“Everybody knows that a single woman with good money is in want of a wife.” Jane waded out of the pond and stood dripping on the old blanket they’d tossed over the soft, early spring grass.
The outrageous statement succeeded in banishing Syrah’s drowsiness. “You? Wife material?”
Jane shook water out of her hair. “I figure if a woman’s making steady green and she’s in her forties, never been engaged, maybe even still a virgin, then she needs a wife.”
“You mean she needs you.” Syrah plucked a grape from the fist-sized cluster on the blanket next to her.
“Same thing. Are those good?” Jane peered dubiously at the bright green fruit, then picked one for herself.
Syrah bit the bottom from the grape she’d chosen and managed to keep a smile on her face. “I think so.”
Ever trusting, Jane popped the grape into her mouth. Syrah allowed the laugh she’d been holding back to escape her lips, then clapped her hands to her throat, trying to soothe her own outraged glands.
“You lying sack of potting soil—it’s sour!” Jane made a threatening gesture with her arm that Syrah laughingly avoided.
“Yes, I know. And it’s good, don’t you think?”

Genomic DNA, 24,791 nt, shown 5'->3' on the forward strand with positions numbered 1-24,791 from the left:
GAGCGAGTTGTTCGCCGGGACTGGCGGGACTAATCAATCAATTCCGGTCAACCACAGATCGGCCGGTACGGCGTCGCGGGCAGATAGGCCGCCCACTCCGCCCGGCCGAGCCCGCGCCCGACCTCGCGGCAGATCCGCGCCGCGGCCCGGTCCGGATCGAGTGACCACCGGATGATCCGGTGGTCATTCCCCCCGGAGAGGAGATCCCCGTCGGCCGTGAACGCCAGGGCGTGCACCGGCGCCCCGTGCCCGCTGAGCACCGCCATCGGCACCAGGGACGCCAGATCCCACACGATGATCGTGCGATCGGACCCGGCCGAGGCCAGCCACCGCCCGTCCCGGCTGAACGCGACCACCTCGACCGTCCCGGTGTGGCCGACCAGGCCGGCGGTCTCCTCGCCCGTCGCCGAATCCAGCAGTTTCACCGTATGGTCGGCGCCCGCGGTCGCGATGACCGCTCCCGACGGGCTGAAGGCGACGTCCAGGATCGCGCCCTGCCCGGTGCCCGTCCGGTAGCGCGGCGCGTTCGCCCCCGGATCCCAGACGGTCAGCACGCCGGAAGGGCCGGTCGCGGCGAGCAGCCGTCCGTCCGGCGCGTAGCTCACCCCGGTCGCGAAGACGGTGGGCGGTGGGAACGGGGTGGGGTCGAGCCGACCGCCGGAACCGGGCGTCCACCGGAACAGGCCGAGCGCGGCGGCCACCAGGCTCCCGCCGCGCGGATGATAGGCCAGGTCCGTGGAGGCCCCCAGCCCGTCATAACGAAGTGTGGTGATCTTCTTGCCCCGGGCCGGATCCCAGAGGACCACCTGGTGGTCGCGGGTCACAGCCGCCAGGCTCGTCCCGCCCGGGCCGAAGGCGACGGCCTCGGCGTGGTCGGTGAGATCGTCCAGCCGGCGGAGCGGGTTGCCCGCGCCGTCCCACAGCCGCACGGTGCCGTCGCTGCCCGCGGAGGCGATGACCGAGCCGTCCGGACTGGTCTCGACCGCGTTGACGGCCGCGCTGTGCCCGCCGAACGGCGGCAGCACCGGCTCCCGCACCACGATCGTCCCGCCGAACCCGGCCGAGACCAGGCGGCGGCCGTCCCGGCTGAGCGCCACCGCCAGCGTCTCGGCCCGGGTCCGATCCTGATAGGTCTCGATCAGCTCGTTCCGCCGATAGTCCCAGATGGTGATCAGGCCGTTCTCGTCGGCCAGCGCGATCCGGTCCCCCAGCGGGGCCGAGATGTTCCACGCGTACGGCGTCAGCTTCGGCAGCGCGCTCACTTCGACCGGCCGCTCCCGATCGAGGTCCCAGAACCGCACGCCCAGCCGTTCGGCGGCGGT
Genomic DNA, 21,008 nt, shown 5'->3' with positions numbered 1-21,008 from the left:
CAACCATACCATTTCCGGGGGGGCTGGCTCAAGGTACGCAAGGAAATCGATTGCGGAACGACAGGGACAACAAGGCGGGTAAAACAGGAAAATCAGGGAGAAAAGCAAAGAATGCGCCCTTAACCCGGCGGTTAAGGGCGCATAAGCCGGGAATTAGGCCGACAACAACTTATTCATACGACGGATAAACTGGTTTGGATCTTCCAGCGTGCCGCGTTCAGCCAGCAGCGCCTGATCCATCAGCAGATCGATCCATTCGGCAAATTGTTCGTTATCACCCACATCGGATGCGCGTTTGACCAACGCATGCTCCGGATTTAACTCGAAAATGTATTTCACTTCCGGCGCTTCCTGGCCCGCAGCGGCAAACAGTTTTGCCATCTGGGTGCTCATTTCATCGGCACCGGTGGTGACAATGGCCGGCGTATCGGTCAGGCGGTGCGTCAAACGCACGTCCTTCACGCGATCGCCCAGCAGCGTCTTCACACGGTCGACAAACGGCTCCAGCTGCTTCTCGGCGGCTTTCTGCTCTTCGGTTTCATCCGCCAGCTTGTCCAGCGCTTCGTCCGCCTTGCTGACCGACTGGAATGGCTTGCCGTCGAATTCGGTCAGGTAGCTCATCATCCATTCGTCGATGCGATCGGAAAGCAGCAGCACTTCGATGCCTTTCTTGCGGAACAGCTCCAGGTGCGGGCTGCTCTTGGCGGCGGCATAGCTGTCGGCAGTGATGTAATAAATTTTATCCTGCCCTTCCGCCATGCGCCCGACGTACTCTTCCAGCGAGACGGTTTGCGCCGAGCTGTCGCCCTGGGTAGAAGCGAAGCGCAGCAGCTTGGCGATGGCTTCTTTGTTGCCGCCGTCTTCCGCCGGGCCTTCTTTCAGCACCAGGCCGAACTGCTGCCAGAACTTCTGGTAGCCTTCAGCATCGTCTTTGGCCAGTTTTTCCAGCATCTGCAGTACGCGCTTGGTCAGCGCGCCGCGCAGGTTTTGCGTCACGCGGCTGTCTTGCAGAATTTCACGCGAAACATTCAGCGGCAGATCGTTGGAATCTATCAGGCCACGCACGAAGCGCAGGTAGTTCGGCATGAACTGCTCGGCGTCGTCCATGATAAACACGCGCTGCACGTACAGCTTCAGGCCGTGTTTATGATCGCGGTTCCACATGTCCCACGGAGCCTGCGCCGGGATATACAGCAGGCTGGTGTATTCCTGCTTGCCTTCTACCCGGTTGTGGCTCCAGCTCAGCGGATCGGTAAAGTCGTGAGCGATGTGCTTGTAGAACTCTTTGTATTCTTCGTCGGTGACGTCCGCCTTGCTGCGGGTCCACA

“You’re trying to poison me. Gods-on-the-vine, that’s painful.”
Syrah passed over her water bottle to make amends for the lack of warning. “It’s too early for ripe. You of all people should know that. Take a little sip and then let it roll around in your mouth. Just think about it. That grape and thousands like it, this fall, next year, ten years from now, will taste like today, this sky, the breeze, those soft clouds, the hint of fog maybe tonight.” Tipping her head back, Syrah closed her eyes to the rolling vista of checkerboard greens as she savored the layers of flavors still assaulting her taste buds. “These grapes will be our memories in a bottle.”
“Like a painting, but drinkable.” Jane passed back the water bottle, then shimmied into her boxers. “I’m afraid I’ve got more than wine on my mind.”